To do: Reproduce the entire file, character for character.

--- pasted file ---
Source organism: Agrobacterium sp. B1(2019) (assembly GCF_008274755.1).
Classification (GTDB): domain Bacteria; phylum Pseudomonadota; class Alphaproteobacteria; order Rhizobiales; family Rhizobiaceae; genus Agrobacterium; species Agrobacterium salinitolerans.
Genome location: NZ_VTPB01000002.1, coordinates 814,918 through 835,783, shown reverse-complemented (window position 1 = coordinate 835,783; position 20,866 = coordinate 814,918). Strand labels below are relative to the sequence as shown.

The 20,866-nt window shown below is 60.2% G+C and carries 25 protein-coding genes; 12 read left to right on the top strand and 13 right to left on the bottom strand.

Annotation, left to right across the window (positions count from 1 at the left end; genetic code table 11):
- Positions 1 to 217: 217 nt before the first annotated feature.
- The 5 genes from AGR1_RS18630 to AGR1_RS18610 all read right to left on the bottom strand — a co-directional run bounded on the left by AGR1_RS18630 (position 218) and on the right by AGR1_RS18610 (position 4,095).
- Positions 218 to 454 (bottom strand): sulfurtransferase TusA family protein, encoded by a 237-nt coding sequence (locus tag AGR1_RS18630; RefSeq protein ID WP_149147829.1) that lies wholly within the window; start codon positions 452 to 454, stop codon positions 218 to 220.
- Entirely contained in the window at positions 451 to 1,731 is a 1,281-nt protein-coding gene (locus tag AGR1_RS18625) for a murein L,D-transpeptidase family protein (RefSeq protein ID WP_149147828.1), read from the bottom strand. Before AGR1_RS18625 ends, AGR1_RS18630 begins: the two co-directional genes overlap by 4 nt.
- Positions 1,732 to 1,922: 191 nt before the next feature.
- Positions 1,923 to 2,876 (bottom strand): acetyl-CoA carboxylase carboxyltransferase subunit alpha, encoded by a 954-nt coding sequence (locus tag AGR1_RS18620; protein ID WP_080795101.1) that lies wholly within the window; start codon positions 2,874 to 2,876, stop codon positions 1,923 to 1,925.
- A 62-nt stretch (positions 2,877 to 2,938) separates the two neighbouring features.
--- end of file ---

Source organism: Agrobacterium sp. B1(2019) (assembly GCF_008274755.1).
Classification (GTDB): domain Bacteria; phylum Pseudomonadota; class Alphaproteobacteria; order Rhizobiales; family Rhizobiaceae; genus Agrobacterium; species Agrobacterium salinitolerans.
Genome location: NZ_VTPB01000002.1, coordinates 814,918 through 835,783, shown reverse-complemented (window position 1 = coordinate 835,783; position 20,866 = coordinate 814,918). Strand labels below are relative to the sequence as shown.

The 20,866-nt window shown below is 60.2% G+C and carries 25 protein-coding genes; 12 read left to right on the top strand and 13 right to left on the bottom strand.

Annotation, left to right across the window (positions count from 1 at the left end; genetic code table 11):
- Positions 1 to 217: 217 nt before the first annotated feature.
- The 5 genes from AGR1_RS18630 to AGR1_RS18610 all read right to left on the bottom strand — a co-directional run bounded on the left by AGR1_RS18630 (position 218) and on the right by AGR1_RS18610 (position 4,095).
- Positions 218 to 454 (bottom strand): sulfurtransferase TusA family protein, encoded by a 237-nt coding sequence (locus tag AGR1_RS18630; RefSeq protein ID WP_149147829.1) that lies wholly within the window; start codon positions 452 to 454, stop codon positions 218 to 220.
- Entirely contained in the window at positions 451 to 1,731 is a 1,281-nt protein-coding gene (locus tag AGR1_RS18625) for a murein L,D-transpeptidase family protein (RefSeq protein ID WP_149147828.1), read from the bottom strand. Before AGR1_RS18625 ends, AGR1_RS18630 begins: the two co-directional genes overlap by 4 nt.
- Positions 1,732 to 1,922: 191 nt before the next feature.
- Positions 1,923 to 2,876 (bottom strand): acetyl-CoA carboxylase carboxyltransferase subunit alpha, encoded by a 954-nt coding sequence (locus tag AGR1_RS18620; protein ID WP_080795101.1) that lies wholly within the window; start codon positions 2,874 to 2,876, stop codon positions 1,923 to 1,925.
- A 62-nt stretch (positions 2,877 to 2,938) separates the two neighbouring features.